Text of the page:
It is time to pause and celebrate the improbable, wonderful life and career of Woody Guthrie, born a century ago today. Could such a voice of ordinary people ever make it as a songwriter/performer today? It’s remarkable how the “Oklahoma cowboy” drew together the strands of American folk music, hillbilly lyrics, cowboy songs and countless other regional influences to create songs that sound as if they had existed from time immemorial. In a way, they had. He was often renovating folk tunes that had already endured for generations and giving them more timely, politically inflected lyrics: derivation as original creativity. He sang about dignity and social justice; he sang about hard personal truths and political struggle.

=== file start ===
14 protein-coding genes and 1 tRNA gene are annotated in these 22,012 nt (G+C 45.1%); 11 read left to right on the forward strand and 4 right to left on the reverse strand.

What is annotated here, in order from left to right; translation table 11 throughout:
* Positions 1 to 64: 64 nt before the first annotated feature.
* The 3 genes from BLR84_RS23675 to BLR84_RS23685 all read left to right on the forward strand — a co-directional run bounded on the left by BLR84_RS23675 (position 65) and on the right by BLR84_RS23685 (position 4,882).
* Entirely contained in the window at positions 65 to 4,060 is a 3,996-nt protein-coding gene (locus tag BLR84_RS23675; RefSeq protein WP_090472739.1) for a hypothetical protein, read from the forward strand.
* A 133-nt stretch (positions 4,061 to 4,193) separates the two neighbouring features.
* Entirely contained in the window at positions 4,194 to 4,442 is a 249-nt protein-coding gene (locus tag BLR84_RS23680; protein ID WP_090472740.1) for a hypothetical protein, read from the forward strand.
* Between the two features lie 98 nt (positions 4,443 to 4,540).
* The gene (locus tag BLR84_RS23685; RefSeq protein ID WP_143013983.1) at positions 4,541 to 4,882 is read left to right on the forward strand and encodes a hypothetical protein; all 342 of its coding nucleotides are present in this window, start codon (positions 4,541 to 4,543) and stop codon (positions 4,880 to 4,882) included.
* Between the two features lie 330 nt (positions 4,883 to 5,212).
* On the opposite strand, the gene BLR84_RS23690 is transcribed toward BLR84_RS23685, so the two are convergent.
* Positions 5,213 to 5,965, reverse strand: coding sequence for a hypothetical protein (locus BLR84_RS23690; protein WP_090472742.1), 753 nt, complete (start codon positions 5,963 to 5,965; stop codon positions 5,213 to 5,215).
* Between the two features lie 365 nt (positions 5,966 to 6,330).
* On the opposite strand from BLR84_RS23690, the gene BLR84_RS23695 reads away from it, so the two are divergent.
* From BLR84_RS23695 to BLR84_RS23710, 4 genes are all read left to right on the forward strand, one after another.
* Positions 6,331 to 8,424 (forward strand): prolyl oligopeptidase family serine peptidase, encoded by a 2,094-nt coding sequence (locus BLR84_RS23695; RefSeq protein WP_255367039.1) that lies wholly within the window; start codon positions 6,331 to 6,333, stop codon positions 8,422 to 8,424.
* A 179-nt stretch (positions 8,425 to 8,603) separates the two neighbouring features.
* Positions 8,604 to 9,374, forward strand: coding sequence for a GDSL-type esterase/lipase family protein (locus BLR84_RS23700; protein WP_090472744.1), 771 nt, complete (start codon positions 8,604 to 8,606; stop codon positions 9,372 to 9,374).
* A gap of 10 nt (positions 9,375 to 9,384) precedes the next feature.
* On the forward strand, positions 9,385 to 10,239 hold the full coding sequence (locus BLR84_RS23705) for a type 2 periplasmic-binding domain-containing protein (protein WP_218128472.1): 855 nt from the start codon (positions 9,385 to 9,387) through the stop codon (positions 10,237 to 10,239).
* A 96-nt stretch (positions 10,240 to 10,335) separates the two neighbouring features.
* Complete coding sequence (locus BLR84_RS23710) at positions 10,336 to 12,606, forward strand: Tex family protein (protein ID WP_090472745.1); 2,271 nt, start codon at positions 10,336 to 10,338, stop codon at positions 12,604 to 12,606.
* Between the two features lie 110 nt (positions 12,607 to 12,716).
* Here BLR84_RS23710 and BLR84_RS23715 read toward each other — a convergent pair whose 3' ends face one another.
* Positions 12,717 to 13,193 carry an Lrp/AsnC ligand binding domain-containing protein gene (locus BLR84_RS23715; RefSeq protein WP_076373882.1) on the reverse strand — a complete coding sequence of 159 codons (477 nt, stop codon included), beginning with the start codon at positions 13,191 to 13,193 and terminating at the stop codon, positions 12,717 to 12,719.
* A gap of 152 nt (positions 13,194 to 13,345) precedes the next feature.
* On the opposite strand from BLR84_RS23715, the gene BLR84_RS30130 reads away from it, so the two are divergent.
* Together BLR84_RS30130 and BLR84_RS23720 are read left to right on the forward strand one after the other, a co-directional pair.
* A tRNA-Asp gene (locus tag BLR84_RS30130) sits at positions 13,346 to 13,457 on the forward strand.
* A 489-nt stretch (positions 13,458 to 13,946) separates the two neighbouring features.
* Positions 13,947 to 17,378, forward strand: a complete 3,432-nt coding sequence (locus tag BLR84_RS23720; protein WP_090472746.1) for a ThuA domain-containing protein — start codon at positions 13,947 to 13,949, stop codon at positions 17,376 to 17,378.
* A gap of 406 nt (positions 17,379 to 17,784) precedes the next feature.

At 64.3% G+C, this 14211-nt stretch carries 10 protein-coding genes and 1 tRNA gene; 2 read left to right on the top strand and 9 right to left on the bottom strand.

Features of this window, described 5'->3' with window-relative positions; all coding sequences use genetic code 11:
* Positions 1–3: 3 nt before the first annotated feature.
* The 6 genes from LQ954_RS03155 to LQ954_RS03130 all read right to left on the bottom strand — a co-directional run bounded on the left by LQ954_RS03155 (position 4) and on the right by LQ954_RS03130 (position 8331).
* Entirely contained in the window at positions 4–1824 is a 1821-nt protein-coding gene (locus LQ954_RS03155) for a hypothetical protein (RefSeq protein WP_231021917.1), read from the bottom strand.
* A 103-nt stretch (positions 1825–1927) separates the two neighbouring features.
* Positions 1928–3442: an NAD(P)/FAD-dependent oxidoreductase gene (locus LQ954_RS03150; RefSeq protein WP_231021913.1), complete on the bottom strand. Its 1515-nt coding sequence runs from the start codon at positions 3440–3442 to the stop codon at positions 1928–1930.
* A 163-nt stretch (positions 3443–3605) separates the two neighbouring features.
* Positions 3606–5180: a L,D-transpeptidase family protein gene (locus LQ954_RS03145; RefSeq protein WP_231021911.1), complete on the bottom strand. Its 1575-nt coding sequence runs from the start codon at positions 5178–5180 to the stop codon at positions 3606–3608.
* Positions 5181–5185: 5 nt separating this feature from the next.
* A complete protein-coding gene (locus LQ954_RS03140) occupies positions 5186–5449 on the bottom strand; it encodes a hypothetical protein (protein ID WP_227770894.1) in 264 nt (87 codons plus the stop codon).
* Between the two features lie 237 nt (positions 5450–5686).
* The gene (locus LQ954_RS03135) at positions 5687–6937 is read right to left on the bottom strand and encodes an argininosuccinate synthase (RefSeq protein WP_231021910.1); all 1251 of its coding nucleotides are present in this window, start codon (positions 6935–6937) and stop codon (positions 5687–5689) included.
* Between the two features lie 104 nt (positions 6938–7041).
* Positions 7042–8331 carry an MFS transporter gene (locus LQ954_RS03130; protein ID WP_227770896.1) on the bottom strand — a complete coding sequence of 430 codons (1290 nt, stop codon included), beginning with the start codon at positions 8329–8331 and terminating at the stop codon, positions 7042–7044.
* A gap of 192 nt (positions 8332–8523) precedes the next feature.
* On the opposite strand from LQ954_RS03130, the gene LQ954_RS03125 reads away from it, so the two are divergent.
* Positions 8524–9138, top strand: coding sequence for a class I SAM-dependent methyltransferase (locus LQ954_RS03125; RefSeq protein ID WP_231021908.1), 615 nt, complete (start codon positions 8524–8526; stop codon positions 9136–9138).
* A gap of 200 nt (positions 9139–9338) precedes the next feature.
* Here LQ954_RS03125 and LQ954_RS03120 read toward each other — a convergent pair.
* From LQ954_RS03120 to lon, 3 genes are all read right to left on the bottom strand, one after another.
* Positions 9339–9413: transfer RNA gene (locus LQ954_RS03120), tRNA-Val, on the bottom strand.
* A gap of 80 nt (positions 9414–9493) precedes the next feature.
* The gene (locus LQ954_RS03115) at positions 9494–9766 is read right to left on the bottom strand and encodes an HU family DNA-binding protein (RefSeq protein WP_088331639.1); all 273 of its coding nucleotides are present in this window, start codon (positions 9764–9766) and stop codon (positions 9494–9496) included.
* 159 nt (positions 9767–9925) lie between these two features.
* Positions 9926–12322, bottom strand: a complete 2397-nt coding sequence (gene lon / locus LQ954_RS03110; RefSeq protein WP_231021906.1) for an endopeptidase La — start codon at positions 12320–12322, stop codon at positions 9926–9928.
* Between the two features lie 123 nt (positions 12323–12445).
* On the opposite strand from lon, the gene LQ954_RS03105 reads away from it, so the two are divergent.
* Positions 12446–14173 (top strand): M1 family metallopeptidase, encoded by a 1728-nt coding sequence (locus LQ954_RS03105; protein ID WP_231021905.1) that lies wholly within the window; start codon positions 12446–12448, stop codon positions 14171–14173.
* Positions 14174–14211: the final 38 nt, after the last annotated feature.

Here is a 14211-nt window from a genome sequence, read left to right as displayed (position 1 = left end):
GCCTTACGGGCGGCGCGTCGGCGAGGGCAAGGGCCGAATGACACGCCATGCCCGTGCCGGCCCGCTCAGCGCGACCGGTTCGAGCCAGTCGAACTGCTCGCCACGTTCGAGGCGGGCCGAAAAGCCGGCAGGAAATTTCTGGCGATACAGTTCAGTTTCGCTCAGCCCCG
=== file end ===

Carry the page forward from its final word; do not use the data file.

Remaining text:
Guthrie himself said, “A folk song is what’s wrong and how to fix it or it could be who’s hungry and where their mouth is or who’s out of work and where the job is or who’s broke and where the money is or who’s carrying a gun and where the peace is.” In today’s media-saturated world, in which posturing and PR optics drive talent to become facsimiles of the authentic (but never the real thing, lest it be caught by surprise in an unflattering light being all-too-human), Guthrie was the unvarnished, plain-spoken real thing.
Out of that stubborn authenticity came a raw eloquence that could not be suppressed. When Irving Berlin wrote the sanctimonious “God Bless America,” which went on to become a hit, especially as sung by pious conservatives like Kate Smith, Guthrie set out to write a song that would not be so darn complacent about America.